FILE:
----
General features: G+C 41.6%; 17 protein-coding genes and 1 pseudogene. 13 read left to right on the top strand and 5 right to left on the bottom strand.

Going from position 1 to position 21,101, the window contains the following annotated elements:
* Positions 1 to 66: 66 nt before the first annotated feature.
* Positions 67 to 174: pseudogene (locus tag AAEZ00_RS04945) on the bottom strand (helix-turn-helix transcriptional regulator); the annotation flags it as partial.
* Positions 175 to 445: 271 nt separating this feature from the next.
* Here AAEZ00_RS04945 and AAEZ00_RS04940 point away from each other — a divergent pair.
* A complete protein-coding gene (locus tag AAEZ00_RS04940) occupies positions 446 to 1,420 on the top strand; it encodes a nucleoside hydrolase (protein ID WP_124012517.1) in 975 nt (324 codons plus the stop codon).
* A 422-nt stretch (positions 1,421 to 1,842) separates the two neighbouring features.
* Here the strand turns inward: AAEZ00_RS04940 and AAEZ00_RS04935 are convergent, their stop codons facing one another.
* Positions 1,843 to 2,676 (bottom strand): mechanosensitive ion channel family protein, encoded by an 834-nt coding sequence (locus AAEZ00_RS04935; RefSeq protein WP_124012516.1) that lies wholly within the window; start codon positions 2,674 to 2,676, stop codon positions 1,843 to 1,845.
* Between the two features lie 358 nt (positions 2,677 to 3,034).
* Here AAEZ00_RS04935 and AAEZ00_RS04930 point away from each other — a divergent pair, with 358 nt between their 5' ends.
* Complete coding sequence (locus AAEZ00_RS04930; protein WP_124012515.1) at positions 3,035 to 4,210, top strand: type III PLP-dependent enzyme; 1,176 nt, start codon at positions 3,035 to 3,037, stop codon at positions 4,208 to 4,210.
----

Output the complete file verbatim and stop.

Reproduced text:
General features: G+C 41.6%; 17 protein-coding genes and 1 pseudogene. 13 read left to right on the top strand and 5 right to left on the bottom strand.

Going from position 1 to position 21,101, the window contains the following annotated elements:
* Positions 1 to 66: 66 nt before the first annotated feature.
* Positions 67 to 174: pseudogene (locus tag AAEZ00_RS04945) on the bottom strand (helix-turn-helix transcriptional regulator); the annotation flags it as partial.
* Positions 175 to 445: 271 nt separating this feature from the next.
* Here AAEZ00_RS04945 and AAEZ00_RS04940 point away from each other — a divergent pair.
* A complete protein-coding gene (locus tag AAEZ00_RS04940) occupies positions 446 to 1,420 on the top strand; it encodes a nucleoside hydrolase (protein ID WP_124012517.1) in 975 nt (324 codons plus the stop codon).
* A 422-nt stretch (positions 1,421 to 1,842) separates the two neighbouring features.
* Here the strand turns inward: AAEZ00_RS04940 and AAEZ00_RS04935 are convergent, their stop codons facing one another.
* Positions 1,843 to 2,676 (bottom strand): mechanosensitive ion channel family protein, encoded by an 834-nt coding sequence (locus AAEZ00_RS04935; RefSeq protein WP_124012516.1) that lies wholly within the window; start codon positions 2,674 to 2,676, stop codon positions 1,843 to 1,845.
* Between the two features lie 358 nt (positions 2,677 to 3,034).
* Here AAEZ00_RS04935 and AAEZ00_RS04930 point away from each other — a divergent pair, with 358 nt between their 5' ends.
* Complete coding sequence (locus AAEZ00_RS04930; protein WP_124012515.1) at positions 3,035 to 4,210, top strand: type III PLP-dependent enzyme; 1,176 nt, start codon at positions 3,035 to 3,037, stop codon at positions 4,208 to 4,210.